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Using PPM software to bring financial accountability into IT

The CIO, as the liaison between business and IT, needs to know exactly what’s going on in IT and then translate it into something the business side understands: dollars and cents. To do that, the project and portfolio management (PPM) discipline — and software — is becoming increasingly important, midmarket included.

At the 2009 HP Software Universe conference this week, I came across an attendee who stressed just that. Introducing himself as a “turnaround CIO” (who turns around failing businesses), this particular gentleman had a lot to say about the IT culture.

“It can be really difficult to get a data center manager, for example, to tell you exactly what he’s doing and when he’s doing it,” he said. “They turn to you like you have three heads — ‘I’m doing my job, what else would I be doing?’”

The more you can account for, the better off you’ll be. Because, as I was told, “If you don’t know what Joe is doing down in the data center, how do you measure Joe’s value?” Applications for resource allocation, time management, application management, project management can help, as can all of those functions rolled up in a PPM software package. And midmarket IT executives are taking full advantage of them. One CIO I spoke to used PPM software to survive a $1.5 million-dollar budget cut by prioritizing and keeping track of projects. Another CIO avoided layoffs with his PPM tool by leveraging the added transparency to more efficiently allocate staff.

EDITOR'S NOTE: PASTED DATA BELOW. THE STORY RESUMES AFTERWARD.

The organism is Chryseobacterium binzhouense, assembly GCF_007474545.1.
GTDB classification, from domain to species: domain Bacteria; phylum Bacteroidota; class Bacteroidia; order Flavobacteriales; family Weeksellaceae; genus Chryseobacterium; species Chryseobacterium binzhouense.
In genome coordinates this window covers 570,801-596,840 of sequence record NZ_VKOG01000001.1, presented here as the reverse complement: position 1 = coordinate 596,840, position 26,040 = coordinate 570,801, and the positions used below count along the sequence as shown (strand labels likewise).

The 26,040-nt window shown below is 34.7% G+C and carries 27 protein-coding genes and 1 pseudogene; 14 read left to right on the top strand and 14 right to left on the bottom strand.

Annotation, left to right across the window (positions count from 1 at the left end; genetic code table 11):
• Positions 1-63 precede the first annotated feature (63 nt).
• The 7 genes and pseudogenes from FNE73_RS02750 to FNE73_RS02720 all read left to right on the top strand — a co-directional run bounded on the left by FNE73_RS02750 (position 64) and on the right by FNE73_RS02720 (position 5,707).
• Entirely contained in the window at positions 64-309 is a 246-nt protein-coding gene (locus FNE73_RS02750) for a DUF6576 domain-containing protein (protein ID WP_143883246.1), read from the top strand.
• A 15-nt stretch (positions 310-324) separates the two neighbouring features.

But there’s always the question of whether an organization needs specific tools if it has the processes in place. In other words, if I have a process by which I prioritize and manage IT projects, do I need PPM software? I’d say you don’t technically need it, but having it could really optimize your efficiency.

If a project and portfolio management tool can provide a look into scheduled projects, prioritization queues, resource allocation and even some budgeting insights automatically, it’s much more efficient to use than having employees use various applications that someone then has to compile (or not) for a unified view. Especially if, as is so common today, you have a lot of projects and a lean staff.

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